One speaker after another mocked Romney’s wealth, his past inconsistencies on issues such as abortion, and his party’s dedication to policies that would shrink government and benefit the richest Americans. Romney was ridiculed even in a video paying tribute to the late senator Edward M. Kennedy (D-Mass.), who beat him decisively in a 1994 Senate race.
As the night’s most celebrated speaker, Michelle Obama took aim, obliquely, at Romney’s argument that success in the business world translates into skills for guiding the country through a difficult economic time.
“I’ve seen how the issues that come across a president’s desk are always the hard ones — the problems where no amount of data or numbers will get you to the right answer,” Obama said. “At the end of the day, when it comes time to make that decision, as president, all you have to guide you are your values, and your vision, and the life experiences that make you who you are.”
Julian Castro, the 37-year-old mayor of San Antonio and the convention’s keynote speaker, was more direct in his attack on the Republican nominee: “Mitt Romney, quite simply, doesn’t get it.”
“What we don’t accept is the idea that some folks won’t even get a chance,” Castro said. “And the thing is, Mitt Romney and the Republican Party are perfectly comfortable with that America. In fact, that’s exactly what they’re promising us.”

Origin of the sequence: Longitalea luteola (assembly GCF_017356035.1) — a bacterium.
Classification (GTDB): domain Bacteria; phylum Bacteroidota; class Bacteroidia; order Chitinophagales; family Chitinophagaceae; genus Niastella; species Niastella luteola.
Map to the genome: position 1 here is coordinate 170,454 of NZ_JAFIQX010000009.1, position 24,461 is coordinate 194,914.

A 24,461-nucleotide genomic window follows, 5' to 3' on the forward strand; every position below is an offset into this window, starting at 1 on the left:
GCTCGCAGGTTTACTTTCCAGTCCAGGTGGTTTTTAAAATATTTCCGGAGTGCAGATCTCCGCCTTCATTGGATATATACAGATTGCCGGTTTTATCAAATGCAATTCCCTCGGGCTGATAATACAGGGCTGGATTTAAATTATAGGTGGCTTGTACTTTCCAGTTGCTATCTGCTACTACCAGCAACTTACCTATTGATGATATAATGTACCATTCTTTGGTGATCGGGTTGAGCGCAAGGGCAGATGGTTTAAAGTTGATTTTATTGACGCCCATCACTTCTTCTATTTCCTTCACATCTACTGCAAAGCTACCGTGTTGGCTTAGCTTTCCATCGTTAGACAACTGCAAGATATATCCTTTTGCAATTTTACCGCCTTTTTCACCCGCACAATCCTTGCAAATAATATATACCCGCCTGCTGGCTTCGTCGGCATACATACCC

Some of the harshest criticism of Romney came from past and present Democratic governors, who painted a dire picture of how the nation would look in a Romney presidency.
Maryland’s Martin O’Malley, who is being talked about as a presidential prospect in 2016, warned that Republicans would offer “a country of less.”
“How much less do you really think would be good for our country,” O’Malley asked. “How much less education would be good for our children? How many hungry American kids can we no longer afford to feed? How many fewer college degrees would make us more competitive as a nation?”
The atmosphere was a contrast both from last week’s tightly focused Republican convention in Tampa and from the optimism and idealism of the 2008 Democratic convention.
On the stage in Denver four years ago, Obama introduced her family to a national audience as a quintessential American story, and herself as a devoted sister, daughter, mother and wife.
Her speech Tuesday reprised many of those themes but also updated them, giving a perspective from four years in the White House. Obama, one of the most highly regarded figures in American political life, delivered her speech with an assurance that had delegates cheering and at some points weeping.